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The core premise of my business is that “difference works.” Diverse groups make better decisions and get better results than homogeneous groups. We know that people tend to feel more comfortable with people who look and think like they do. So, to leverage the power of difference, we need to make that tendency conscious and see a reason to override it.
When we think of difference, we think of race, religion, nationality, geographic roots, sexual orientation, gender and socio-economic background. To develop the “muscles” to appreciate difference, it might help to recognize that, even if you seem to operate in apparently homogenous groups, you may have deep experience working with difference.
I am a Caucasian, middle class, American, female, Southern, heterosexual mother recovering from workaholism and in relatively good physical condition. Working next to me may be an African American, upper middle class, male Muslim gay nurse from New York who is a couch potato—or a female Italian hearing impaired astrophysicist. Some of these differences are visible (or audible as when I open my mouth).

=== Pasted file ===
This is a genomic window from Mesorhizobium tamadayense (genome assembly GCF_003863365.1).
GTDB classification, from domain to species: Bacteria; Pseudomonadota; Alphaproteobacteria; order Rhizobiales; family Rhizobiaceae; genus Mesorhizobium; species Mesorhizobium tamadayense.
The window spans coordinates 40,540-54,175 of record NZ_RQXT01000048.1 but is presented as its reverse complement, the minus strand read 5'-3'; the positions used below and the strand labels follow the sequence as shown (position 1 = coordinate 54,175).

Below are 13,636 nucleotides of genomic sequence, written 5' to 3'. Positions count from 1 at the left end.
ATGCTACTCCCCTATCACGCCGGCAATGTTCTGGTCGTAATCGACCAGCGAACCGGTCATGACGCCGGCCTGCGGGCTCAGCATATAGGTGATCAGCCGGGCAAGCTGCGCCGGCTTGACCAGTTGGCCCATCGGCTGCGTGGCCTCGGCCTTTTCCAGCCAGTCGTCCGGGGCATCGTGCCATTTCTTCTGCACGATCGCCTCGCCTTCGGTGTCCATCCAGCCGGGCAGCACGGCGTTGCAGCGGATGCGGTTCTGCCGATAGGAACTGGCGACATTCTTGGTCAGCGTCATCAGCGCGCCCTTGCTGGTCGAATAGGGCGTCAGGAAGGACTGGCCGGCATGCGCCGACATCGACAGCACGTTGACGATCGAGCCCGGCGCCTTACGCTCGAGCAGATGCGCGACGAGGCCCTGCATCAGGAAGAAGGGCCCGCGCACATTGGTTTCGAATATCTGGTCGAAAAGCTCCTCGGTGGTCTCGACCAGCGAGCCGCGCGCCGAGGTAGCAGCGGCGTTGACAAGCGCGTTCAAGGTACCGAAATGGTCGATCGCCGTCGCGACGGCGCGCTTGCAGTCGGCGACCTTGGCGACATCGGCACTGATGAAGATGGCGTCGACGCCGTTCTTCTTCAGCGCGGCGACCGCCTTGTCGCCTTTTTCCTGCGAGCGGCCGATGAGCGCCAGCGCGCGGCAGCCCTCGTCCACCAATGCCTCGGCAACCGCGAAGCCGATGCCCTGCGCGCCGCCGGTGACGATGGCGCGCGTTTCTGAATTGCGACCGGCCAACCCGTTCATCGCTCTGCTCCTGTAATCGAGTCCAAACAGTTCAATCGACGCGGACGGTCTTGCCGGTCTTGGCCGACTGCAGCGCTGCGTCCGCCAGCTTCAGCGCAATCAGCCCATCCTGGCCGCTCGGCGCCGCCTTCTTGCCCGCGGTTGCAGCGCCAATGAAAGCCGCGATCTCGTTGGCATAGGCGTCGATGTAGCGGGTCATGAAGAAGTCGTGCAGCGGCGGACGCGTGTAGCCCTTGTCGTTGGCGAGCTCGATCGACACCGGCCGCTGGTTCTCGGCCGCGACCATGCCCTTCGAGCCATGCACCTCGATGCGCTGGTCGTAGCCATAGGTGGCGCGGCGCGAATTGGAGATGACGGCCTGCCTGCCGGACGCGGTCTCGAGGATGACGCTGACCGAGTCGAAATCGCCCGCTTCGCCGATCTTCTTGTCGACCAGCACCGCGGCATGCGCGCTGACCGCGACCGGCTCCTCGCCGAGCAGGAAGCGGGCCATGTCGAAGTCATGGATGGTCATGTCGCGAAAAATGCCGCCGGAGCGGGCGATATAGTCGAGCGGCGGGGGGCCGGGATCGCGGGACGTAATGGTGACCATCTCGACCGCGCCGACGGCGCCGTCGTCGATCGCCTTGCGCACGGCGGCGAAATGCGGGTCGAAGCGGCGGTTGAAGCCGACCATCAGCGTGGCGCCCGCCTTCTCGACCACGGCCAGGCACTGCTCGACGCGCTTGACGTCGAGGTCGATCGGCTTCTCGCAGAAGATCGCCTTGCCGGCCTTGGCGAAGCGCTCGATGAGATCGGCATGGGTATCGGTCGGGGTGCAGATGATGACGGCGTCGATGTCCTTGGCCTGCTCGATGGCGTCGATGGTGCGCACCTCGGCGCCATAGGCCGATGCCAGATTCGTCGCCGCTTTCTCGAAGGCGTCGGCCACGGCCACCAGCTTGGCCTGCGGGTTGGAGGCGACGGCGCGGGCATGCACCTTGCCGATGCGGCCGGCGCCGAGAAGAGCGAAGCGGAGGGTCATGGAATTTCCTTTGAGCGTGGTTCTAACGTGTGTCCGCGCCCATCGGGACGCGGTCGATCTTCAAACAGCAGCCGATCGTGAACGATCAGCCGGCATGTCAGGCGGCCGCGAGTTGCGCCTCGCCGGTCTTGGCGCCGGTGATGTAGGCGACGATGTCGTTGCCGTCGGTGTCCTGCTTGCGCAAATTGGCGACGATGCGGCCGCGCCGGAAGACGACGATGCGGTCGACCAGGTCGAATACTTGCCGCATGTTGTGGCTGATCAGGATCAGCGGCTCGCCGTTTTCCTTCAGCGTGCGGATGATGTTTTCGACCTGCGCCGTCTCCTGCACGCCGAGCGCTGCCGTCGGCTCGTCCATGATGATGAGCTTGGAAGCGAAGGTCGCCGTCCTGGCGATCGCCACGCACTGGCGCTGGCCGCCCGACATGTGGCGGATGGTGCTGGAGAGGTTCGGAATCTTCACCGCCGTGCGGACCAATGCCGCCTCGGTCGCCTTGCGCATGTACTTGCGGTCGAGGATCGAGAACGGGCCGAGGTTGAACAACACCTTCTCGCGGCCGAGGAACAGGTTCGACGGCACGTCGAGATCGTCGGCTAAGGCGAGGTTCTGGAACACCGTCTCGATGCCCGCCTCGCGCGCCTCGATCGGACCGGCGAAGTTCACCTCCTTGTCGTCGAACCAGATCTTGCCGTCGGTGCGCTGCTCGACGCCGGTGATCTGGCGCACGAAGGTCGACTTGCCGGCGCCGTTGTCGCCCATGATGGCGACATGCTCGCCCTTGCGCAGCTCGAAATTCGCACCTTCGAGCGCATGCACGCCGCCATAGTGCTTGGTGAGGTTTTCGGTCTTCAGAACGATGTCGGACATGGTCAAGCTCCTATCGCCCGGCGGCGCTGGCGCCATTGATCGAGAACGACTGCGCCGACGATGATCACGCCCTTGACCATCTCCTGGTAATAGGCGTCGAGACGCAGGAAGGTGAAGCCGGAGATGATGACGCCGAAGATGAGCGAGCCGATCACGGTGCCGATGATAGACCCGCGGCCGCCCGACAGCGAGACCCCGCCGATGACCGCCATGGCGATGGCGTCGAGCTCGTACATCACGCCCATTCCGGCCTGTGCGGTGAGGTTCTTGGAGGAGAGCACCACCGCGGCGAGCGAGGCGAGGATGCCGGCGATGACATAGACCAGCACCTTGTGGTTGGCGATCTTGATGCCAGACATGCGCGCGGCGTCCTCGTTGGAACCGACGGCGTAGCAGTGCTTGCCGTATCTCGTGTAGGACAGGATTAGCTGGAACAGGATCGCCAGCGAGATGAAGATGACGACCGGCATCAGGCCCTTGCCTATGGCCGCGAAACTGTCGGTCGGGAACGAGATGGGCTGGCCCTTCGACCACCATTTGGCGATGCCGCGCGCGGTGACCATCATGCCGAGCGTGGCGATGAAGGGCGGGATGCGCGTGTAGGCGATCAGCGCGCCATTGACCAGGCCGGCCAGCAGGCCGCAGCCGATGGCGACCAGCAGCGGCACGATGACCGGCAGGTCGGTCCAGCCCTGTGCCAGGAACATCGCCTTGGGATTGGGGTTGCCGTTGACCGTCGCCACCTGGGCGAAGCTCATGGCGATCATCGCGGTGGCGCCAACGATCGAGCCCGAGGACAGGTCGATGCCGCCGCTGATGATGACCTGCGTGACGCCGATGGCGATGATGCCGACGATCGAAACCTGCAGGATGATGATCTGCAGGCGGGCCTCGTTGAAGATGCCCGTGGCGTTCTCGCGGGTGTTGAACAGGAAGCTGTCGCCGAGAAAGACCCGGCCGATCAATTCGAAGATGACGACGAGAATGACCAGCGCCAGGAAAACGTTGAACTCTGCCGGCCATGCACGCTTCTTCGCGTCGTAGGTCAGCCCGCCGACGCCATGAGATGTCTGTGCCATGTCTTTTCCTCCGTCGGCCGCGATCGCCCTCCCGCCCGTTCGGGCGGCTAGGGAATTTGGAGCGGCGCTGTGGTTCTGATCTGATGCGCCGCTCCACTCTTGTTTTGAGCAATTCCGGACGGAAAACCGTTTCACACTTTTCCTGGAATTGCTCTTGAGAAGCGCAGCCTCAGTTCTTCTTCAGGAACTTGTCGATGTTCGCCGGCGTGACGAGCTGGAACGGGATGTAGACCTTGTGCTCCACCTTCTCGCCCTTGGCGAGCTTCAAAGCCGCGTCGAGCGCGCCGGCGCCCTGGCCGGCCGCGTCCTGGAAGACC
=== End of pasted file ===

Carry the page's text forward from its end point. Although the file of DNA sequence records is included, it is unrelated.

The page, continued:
The less visible types of difference include personality traits, personal history and styles of thinking or communicating. There are many instruments to measure this sort of difference, designed to help us appreciate people who think of operate differently than we do—e.g., the Myers-Briggs® Type Indicator, Social StylesSM, Emergentics®, the Enneagram.
When we see how many ways that difference show up, we realize homogeneity may be a myth. We are all, if not “one of a kind,” different in some way. On my website (http://difference-works.com) is an instrument that you can use to identify categories of difference within a group. It is under “Free Downloads” on the “About Us” tab. Click on “Cultural Composition: How We Are Different.” On the instrument are 12 categories of difference, representing a selection from hundreds of possible categories; the variations shown in each category are also merely representative.
Does this make you think about “difference” or “diversity” more broadly? In what ways have you developed your ability to appreciate and leverage difference?